By: Bro. Godwin Nene
Text: James 4: 13 -16, Romans 9:19 – 29, Hosea 11:9
- Each of the twenty – four hour period, reckoned from one midnight to the next, into which a week, month or year is divided is refer to as a day.
- We prayed that the good Lord should expand our understanding about HIS existence, and forgive us for the times we thought of HIM without respect and honour that He deserved.’
- We need to Him come to for our daily protection and salvation, this invitation is to all and sundry. Psalm 91: 1
- Imagine you work for a successful family business. Your dad is the MD, so you are pretty confident that you will have a job for life – a job with regular promotions and plenty of freedom. But then you are called into his office and informed that he is opening up your position to external candidates and you will have to apply for it along with everyone else. How would you feel? Perhaps outraged, hurt, angry, a bit baffled?
- Paul make cleared that salvation is random and everybody should by this invitation come to God. Actually, the argument is that salvation has been extended to the gentiles and Paul knows this is going to be a blow for his Jewish people. As the non-Jews have being adopted into the chosen people, however, this is good news; God now call us ‘my people’ (V25), my loved one ‘(V25), ‘children of the living God’ (V26).
- Let’s take a few moments to absorb the implications of being a legitimate child of God.
- Paul continues to draw an Old Testament texts to develop three ideas as his argument unfolds.
- First, he explores the notion of God as potter and His people as clay – not as a general observation about humanity, but in relation to God’s call to His people and his purposes in the world. It is clear from Isaiah 29 and Jeremiah 18 that this metaphor is not about God who change his mind, but people who will not cooperate with God in his purposes of making his grace known. God’s remolding of his people arises from HIS steadfast faithfulness to his people and HIS creation.
- Secondly, Paul then adopts a saying from Hosea. If those who have stepped outside God’s purposes can once again be included in his people, why not also those who had never (until now) been part of God’s purposes in the first place? If the grace of God can restore sinners in Israel, cannot it also restore those outside? In talking of predestination ‘(prepared for destruction, V23)’, Paul is not suggesting that God fixes the future and eliminates free will – rather, that even if some Israel refuse to cooperate and so bring judgment to themselves, God’s patient dealings with them
- Thirdly, Paul picks up on Isaiah’s notion of ‘remnant’. God’s promise to Abraham was that his descendants would be like the sand of the seashore, and this has come to pass, but not all this ‘Israel’ are truly Israel (v6) – only a remnant remain true to him. In fact, as Elijah in 1 kings 19:18, this is a sign of God’s faithfulness. Though all have sinned and turned away (Romans 3: 9-12, 23), God continue to make his grace known and will save some. Becomes a demonstration of grace to others who will receive it.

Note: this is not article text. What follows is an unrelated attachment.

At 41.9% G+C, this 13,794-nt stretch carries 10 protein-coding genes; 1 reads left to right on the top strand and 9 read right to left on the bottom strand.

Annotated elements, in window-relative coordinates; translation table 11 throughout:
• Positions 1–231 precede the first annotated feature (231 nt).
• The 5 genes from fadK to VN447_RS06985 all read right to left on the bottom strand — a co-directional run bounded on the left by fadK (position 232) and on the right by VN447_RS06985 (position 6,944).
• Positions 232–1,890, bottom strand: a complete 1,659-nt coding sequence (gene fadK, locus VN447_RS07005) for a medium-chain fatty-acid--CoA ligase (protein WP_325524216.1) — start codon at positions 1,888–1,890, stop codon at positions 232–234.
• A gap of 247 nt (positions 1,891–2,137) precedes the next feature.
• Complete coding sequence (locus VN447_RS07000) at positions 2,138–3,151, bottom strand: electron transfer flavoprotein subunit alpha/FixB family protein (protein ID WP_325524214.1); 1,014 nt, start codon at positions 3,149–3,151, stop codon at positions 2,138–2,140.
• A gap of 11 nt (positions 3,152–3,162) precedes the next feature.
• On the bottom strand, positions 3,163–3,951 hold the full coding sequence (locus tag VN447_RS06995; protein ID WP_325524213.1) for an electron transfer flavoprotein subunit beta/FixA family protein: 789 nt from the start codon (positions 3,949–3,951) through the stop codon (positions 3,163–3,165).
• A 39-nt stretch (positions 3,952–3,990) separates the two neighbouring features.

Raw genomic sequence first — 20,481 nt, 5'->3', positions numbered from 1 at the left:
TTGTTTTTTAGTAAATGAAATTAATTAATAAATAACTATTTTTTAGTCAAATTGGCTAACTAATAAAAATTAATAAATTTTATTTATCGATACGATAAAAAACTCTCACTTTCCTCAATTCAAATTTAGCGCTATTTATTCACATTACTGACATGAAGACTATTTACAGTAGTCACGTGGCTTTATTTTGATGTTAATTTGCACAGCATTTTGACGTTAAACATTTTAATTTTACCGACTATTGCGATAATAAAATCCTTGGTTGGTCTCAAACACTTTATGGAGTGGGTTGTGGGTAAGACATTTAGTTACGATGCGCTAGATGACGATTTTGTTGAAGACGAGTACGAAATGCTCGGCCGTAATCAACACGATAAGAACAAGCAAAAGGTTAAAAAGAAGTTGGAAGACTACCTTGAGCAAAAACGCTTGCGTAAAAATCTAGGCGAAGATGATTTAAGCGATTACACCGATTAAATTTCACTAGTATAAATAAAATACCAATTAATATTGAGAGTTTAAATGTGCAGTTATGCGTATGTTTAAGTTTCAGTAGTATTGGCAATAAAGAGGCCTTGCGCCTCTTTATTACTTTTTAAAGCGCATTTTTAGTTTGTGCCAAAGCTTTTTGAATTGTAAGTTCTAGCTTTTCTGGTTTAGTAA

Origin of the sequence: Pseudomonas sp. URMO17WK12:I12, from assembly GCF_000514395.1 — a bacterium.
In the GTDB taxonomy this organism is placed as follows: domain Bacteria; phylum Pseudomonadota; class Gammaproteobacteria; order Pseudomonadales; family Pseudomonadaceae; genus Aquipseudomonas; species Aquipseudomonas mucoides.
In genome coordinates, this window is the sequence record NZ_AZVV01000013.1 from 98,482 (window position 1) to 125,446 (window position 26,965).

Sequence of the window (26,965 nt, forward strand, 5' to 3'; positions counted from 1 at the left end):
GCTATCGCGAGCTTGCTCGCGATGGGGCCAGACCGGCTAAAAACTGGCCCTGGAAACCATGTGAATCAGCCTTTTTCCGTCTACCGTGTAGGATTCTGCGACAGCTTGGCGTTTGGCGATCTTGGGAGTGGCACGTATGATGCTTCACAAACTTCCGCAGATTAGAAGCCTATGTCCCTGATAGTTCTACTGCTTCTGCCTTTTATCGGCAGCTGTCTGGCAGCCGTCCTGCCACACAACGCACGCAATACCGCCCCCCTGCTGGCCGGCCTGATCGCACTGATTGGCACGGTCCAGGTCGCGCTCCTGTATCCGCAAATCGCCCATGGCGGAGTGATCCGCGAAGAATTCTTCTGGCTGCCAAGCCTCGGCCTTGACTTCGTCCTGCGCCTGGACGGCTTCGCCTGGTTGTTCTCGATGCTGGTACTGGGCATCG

People think differently, when it comes to salvation:
- At the time of the flood when God acted in judgment he also acted in grace to preserve a small group.
- Joseph pointed out to his brothers that he had been sent into Egypt to ensure the preservation of God’s people (Genesis 45:7).
- God reminded Elijah that he had kept 7,000 faithful in the time of Ahab when Baal worship was growing (1 Kings 19:8).
- In the eighth century BC prophets like Amos spoke of God preserving a remnant of Israel (Amos 5:15).
- Israel argued that even when acting in just judgment God also acts in mercy and grace remaining true to his promise by preserving some of the people (Isaiah 10:20 – 23). They will go into exile but they will return – not just to the land but to God.
- For Jeremiah and Ezekiel the remnant are those who go into exile (Jeremiah 23:3), and are thus preserved, an idea picked up by Ezra (Ezra 9:8).
- The idea of the remnant is always one of grace, mercy and faithfulness. Some people choose to go their own way but even then God ensures that there are those who are true to him.
- Paul picks up this idea to show that God has not given up on Israel or forgotten his promise. He may have called the Gentiles but that is not the whole story nor is it the end of the story.
Are you ready to come to Christ today because tomorrow maybe too late